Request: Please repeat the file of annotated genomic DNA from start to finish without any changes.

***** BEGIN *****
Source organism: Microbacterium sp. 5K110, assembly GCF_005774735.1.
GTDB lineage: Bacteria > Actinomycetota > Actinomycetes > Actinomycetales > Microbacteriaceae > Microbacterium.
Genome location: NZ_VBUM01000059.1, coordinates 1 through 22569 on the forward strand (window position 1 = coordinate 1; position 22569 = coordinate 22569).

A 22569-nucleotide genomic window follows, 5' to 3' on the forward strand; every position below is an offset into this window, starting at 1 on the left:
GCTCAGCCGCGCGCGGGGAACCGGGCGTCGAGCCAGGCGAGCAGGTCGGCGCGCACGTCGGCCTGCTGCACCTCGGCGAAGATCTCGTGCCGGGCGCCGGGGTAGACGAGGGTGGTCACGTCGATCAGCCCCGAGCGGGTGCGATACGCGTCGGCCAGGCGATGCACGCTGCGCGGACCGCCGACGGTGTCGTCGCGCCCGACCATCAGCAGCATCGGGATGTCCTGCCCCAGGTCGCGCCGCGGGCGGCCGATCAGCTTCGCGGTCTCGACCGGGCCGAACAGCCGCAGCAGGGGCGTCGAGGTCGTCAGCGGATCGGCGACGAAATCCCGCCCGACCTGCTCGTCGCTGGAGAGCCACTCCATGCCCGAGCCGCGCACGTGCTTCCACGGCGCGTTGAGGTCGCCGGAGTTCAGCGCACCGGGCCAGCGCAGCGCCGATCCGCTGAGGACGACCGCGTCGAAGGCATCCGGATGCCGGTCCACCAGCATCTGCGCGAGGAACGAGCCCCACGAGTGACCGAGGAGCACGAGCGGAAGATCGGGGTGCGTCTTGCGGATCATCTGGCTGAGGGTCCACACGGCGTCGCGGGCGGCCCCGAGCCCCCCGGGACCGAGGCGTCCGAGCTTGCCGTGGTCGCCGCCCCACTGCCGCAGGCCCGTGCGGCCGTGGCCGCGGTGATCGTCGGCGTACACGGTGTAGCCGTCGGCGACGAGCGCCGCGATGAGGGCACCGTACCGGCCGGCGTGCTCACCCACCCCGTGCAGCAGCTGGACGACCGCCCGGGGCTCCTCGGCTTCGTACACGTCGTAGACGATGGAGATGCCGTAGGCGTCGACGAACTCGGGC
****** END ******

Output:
Source organism: Microbacterium sp. 5K110, assembly GCF_005774735.1.
GTDB lineage: Bacteria > Actinomycetota > Actinomycetes > Actinomycetales > Microbacteriaceae > Microbacterium.
Genome location: NZ_VBUM01000059.1, coordinates 1 through 22569 on the forward strand (window position 1 = coordinate 1; position 22569 = coordinate 22569).

A 22569-nucleotide genomic window follows, 5' to 3' on the forward strand; every position below is an offset into this window, starting at 1 on the left:
GCTCAGCCGCGCGCGGGGAACCGGGCGTCGAGCCAGGCGAGCAGGTCGGCGCGCACGTCGGCCTGCTGCACCTCGGCGAAGATCTCGTGCCGGGCGCCGGGGTAGACGAGGGTGGTCACGTCGATCAGCCCCGAGCGGGTGCGATACGCGTCGGCCAGGCGATGCACGCTGCGCGGACCGCCGACGGTGTCGTCGCGCCCGACCATCAGCAGCATCGGGATGTCCTGCCCCAGGTCGCGCCGCGGGCGGCCGATCAGCTTCGCGGTCTCGACCGGGCCGAACAGCCGCAGCAGGGGCGTCGAGGTCGTCAGCGGATCGGCGACGAAATCCCGCCCGACCTGCTCGTCGCTGGAGAGCCACTCCATGCCCGAGCCGCGCACGTGCTTCCACGGCGCGTTGAGGTCGCCGGAGTTCAGCGCACCGGGCCAGCGCAGCGCCGATCCGCTGAGGACGACCGCGTCGAAGGCATCCGGATGCCGGTCCACCAGCATCTGCGCGAGGAACGAGCCCCACGAGTGACCGAGGAGCACGAGCGGAAGATCGGGGTGCGTCTTGCGGATCATCTGGCTGAGGGTCCACACGGCGTCGCGGGCGGCCCCGAGCCCCCCGGGACCGAGGCGTCCGAGCTTGCCGTGGTCGCCGCCCCACTGCCGCAGGCCCGTGCGGCCGTGGCCGCGGTGATCGTCGGCGTACACGGTGTAGCCGTCGGCGACGAGCGCCGCGATGAGGGCACCGTACCGGCCGGCGTGCTCACCCACCCCGTGCAGCAGCTGGACGACCGCCCGGGGCTCCTCGGCTTCGTACACGTCGTAGACGATGGAGATGCCGTAGGCGTCGACGAACTCGGGC